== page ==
Daily News

Science Museum to Host Viewing of Total Lunar Eclipse on Sept. 27

SPRINGFIELD — The Springfield Science Museum will host two opportunities to view the heavens in the coming weeks, including a viewing of the total lunar eclipse on Sunday, Sept. 27. Eclipses of this type are rare — the next such occurrence won’t take place for another four years, and the moon’s close proximity to the earth makes the event even more unusual.

The Science Museum will be open to the public starting Sunday evening at 6:30 p.m., when museum staff and Springfield Stars Club members will lead observatory tours, planetarium shows, and presentations about eclipses. At 9 p.m., the activity will shift outside to the viewing area on the Quadrangle’s North Lawn, where Stars Club members will have telescopes set up to observe the eclipse. The partial phases of the eclipse begin at 9:07 p.m. and continue until the moon is totally eclipsed from 10:11 to 11:23 p.m.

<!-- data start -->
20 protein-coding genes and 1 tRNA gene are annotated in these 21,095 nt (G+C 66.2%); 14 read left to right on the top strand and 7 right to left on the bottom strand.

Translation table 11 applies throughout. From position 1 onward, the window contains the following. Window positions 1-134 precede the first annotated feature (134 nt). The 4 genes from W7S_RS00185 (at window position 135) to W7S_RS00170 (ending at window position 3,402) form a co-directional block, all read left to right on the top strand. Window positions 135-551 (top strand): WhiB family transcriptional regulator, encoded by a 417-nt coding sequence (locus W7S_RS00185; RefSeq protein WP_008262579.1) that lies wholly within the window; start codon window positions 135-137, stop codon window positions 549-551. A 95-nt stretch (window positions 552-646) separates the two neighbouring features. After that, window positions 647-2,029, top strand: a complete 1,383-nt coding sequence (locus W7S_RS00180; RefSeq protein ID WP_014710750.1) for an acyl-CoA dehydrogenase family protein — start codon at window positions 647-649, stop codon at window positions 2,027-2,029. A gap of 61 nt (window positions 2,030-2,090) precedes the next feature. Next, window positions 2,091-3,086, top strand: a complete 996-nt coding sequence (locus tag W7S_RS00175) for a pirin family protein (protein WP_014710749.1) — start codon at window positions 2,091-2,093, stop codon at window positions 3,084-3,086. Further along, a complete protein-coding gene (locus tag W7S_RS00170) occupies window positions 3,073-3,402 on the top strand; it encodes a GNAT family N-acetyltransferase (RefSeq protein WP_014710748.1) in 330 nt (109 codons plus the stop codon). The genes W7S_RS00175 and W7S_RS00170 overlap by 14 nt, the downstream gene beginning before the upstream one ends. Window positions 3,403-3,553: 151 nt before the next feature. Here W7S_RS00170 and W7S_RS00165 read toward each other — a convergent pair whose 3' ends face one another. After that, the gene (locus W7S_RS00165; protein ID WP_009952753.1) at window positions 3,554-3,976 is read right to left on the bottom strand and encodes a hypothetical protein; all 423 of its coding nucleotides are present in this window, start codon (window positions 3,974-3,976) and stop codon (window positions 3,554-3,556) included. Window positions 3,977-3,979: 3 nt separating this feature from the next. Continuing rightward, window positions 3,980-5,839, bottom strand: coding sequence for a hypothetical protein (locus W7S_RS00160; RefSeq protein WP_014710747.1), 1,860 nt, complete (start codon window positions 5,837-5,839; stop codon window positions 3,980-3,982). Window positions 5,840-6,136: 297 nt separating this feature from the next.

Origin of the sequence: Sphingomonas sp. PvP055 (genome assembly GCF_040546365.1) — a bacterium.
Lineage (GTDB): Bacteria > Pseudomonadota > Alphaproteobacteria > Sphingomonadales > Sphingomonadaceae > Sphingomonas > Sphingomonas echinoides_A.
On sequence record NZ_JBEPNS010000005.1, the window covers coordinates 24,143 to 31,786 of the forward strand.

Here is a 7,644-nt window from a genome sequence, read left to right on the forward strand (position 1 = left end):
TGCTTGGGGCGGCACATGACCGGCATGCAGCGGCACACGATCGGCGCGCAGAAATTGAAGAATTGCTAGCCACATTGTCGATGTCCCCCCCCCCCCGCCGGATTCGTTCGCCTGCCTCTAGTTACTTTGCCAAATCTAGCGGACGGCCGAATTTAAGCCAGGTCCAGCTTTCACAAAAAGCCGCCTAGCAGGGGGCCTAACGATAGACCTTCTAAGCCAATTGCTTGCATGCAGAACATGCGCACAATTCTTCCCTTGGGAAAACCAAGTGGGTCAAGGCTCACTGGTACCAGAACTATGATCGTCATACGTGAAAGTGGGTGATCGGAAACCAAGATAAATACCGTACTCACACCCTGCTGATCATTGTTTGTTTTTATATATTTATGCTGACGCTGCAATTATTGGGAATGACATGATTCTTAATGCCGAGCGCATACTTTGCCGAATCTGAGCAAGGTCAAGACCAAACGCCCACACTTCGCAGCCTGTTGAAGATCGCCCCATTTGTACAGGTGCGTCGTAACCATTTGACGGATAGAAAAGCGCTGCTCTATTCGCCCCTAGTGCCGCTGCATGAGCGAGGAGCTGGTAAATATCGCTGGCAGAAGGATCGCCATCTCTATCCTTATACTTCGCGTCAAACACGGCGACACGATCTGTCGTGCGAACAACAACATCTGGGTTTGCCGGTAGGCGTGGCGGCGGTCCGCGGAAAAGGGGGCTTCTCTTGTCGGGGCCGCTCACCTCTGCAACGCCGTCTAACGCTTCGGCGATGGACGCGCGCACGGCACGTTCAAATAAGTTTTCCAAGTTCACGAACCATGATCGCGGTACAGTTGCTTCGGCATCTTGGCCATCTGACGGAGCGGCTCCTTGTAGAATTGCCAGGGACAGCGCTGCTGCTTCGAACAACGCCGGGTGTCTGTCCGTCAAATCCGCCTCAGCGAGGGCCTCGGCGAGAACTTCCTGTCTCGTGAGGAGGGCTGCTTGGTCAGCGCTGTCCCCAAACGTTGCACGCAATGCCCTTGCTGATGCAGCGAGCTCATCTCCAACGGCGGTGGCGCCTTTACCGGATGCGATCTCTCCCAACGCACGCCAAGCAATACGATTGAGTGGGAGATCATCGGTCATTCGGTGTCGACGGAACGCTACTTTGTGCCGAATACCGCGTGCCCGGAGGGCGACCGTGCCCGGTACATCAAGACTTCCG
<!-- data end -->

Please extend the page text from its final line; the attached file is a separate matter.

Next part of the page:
During the total phase, the normally brilliant full moon will appear much dimmer and shine with an eerie, greyish-orange color. In case of cloudy or inclement conditions, live streaming video of the eclipse will be projected at a location inside the Science Museum. The cost to attend the eclipse event is $5 for adults and $3 for ages 17 and under.

Later that week, the Science Museum’s large rooftop telescope will be open for public skygazing on Friday, Oct. 2 at 7:30 p.m. as part of the Stars Over Springfield observatory series. These programs are organized by the museum and the Springfield Stars Club, and take place on the first Friday of each month. Stars Over Springfield programs are best suited for families with children ages 8 and older; however, younger children are also welcome.

Admission to the October 2 event is $3 for adults and $2 for children 17 and under. These programs are held rain or shine. If it is cloudy, a planetarium show will be presented in place of telescope viewing. The featured talk on Oct. 2 will be presented by Science Museum planetarium educator Jack Megas, who will discuss “Viewing the Autumn Sky.”